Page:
Egypt has ruled that non-nationals will be deported from the country and banned from re-entry if they are LGBT.
Egypt’s Administrative Court has upheld the right of the Interior Ministry to deport LGBT tourists and stop them from ever entering the country again.
The law came to public attention when the court rejected an appeal against the Interior Ministry’s deportation of a gay Libyan national, saying that it was “in the country’s public interest” that the gay man leave. The exact charges against the young man have yet to be made public.
The man appealed his deportation, telling the court that if he was forced to leave he would not be able to complete his education at the Arab Academy for Maritime Transport in the capital, Cairo. This specific incident has now set a precedent for future cases.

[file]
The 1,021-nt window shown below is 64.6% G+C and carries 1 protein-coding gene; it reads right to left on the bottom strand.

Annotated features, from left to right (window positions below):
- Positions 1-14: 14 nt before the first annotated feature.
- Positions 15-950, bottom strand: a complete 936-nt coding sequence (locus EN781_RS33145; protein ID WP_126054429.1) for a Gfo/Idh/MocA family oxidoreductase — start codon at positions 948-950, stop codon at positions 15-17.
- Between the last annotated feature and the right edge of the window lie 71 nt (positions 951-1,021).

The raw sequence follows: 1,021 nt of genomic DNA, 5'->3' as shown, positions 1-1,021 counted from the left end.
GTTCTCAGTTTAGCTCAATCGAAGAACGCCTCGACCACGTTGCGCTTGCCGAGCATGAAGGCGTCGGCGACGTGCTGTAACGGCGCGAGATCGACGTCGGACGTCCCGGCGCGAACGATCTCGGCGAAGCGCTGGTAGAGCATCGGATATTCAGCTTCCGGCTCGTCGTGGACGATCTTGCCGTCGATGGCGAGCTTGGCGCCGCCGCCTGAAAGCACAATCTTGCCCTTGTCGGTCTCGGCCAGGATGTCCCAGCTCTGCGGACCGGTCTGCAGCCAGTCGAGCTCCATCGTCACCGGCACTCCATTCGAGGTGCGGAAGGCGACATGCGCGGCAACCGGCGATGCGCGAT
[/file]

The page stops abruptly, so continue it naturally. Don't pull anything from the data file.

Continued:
While homosexuality is not specifically illegal in Egypt, certain homosexual behaviour falls under the country’s “debauchery laws” and can be punishable by up to 17 years in prison.
In 2001, 52 men were arrested at a Cairo gay nightclub and were charged with “habitual debauchery” and “obscene behaviour”. The case gained international coverage and was condemned by human rights organisations due to the horrific beatings and examinations in the men were subjected to in order to “prove their homosexuality”. The Cairo 52 were also forced to spend 22 hours per day in an overcrowded cell with no beds. Only 29 men were acquitted, with the rest receiving three year jail sentences.
© 2015 GCN (Gay Community News). All rights reserved.